Most of us are caught on a regular googling the net worth of successful people. It’s not as if Googling how much Bill Gate is worth will inflate your bank account but I must admit, it’s somewhat stimulating. The reason for this drooling habit may vary individually but what transcends across all front is the self-actualization ego it satisfies and the edge to push limitations aside and work harder. There are millions of books that claim to provide the recipe for success, whether they really do, it’s subject to a debate. One begins to wonder, what makes these individuals unique or special in that regard?
In the early 1970s, psychologist Walter Mischel wanted to explore the self-control in children, so resorted to an unassuming but effective experiment. He and his team of researchers presented a bowl of marshmallows to pre-schoolers. These kids were then told that the researchers had to leave the room for a few minutes. ”If you wait until we came back you’ll get two marshmallows. If you couldn’t wait, you could ring a bell and we will come back immediately, but then you could only have the marshmallow in front of you”. As simple as this task seemed, it revealed some amazing insights after Mischel interviewed these kids’ years later. The children who waited longer in the marshmallow test were more likely to do well in school. Their parents also rated them better at planning, handling stress, having self-control in frustrating situations, and concentrating without getting distracted. It turned out that Mischel’s simple marshmallow test in many ways could predict how successful the children would be later in life.
Successful people aren’t Martians, neither are they any different. What makes them torch in the crowd is their willingness to do what others wouldn’t like to do. The kids that waited longer in the marshmallow test exhumed not only self-control but practically did what most of the other kids didn’t want to do by waiting. “The common denominator of success — the secret of success of every person who has ever been successful — lies in the fact that they formed the habit of doing things that failures don’t like to do.” as rightly said by Albert E.N. Gray. Grey dedicated 20 years of his life finding what distinct characteristic defined successful people. Successful people are not born special, they learned to perfect the skill of self-control and the knack to the thread where most people will shy away from.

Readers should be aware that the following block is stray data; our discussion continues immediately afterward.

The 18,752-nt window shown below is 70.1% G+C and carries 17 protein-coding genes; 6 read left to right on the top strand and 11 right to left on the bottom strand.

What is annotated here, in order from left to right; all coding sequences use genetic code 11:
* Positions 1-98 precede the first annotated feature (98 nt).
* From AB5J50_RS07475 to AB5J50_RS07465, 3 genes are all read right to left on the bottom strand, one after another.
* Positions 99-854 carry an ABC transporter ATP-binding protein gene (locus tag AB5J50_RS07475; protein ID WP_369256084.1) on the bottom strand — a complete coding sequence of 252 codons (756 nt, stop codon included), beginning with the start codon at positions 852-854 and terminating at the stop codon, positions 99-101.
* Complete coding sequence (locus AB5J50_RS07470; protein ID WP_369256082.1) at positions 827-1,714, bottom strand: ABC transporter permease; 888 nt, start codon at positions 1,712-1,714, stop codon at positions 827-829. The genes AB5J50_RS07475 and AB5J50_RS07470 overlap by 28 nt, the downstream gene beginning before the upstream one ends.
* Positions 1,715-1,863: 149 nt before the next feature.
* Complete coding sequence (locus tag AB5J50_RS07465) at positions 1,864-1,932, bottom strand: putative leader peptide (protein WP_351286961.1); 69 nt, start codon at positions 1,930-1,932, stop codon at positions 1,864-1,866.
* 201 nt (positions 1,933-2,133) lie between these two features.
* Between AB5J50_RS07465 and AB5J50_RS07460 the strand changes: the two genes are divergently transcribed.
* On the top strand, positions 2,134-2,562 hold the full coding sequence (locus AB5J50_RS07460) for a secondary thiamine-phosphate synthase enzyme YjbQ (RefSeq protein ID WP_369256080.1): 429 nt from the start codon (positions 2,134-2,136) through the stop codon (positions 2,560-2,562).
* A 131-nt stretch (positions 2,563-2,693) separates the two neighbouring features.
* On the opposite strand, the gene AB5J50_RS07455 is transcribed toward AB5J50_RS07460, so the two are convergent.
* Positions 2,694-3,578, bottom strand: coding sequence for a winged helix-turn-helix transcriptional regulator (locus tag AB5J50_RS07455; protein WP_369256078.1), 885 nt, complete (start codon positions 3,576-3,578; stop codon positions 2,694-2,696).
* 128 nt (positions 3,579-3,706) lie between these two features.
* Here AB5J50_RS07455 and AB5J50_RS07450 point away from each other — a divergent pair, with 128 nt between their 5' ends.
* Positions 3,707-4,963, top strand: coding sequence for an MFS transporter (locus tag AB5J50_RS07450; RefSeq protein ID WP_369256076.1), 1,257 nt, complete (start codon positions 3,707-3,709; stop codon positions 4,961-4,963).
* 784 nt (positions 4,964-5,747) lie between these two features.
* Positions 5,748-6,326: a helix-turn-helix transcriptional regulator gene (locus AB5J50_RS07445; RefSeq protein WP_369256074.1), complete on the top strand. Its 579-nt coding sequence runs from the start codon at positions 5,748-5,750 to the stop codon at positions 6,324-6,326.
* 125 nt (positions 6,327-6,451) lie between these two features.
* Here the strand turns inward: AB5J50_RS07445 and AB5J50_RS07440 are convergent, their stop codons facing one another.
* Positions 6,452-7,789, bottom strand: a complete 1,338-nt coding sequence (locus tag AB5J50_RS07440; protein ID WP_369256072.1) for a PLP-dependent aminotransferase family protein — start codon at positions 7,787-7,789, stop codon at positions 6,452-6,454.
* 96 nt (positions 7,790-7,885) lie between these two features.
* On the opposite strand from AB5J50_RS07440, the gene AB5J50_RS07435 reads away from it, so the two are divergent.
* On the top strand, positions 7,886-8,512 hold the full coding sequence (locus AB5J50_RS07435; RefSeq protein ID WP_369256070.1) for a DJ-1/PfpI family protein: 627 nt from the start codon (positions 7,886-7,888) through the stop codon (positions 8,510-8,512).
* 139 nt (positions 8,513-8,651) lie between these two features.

Randy Pausch was a professor of computer science at Carnegie Mellon University (3). In 2007, he was given a terminal pancreatic cancer diagnosis. Before he passed away, he gave a fantastic lecture called “The Last Lecture: Really Achieving Your Childhood Dreams” where he gave the following advice: “The brick walls are there for a reason. The brick walls are not there to keep us out. The brick walls are there to give us a chance to show how badly we want something. Because the brick walls are there to stop the people who don’t want it badly enough. They’re there to stop the other people.”
What are your brick walls? Your fear of what other people may say? Individually we are limited in a way but successful people understand that these walls are not fences restricting us from achieving our goals but just a distinctive barrier separating failures from those who want it badly. Andrew Mupuya, 24, Uganda Founder: YELI Paper Bags Limited. Raised in an extended family in a village in Manafwa district, eastern Uganda, Mupuya understands the struggle. Government grants paid for primary school and he had to find money for clothes. In 2008, 16-year-old Mupuya collected used plastic bottles, sold them to a recycling plant for 28,000 shillings ($8.50) and borrowed 8,000 shillings ($2.50) from his teacher to start YELI Paper Bags, a packaging and manufacturing company producing and marketing handmade eco-friendly paper bags from recycled paper. YELI has made 5.6 million bags that have sold in Uganda, Rwanda, Kenya, South Africa, Norway and the US. He employs 24 people, turning over $170,000 between June 2014 and June 2016. Andrew is listed on Forbes youngest richest people in Africa. It doesn’t take much to be successful if you ask me but first, you have to tear down those barriers and obstacles impeding your success.
What are you resisting in your life right now? What tasks should you get started on? Which projects should you complete? What habits should you get started? Who should you call? Make a move, work around your limitations and tear down that wall. Success is not innate it’s a habit you only need to cultivate.
The Common Denominator of Success by Albert E.N. Gray
Randy Pausch Last Lecture: Achieving Your Childhood Dreams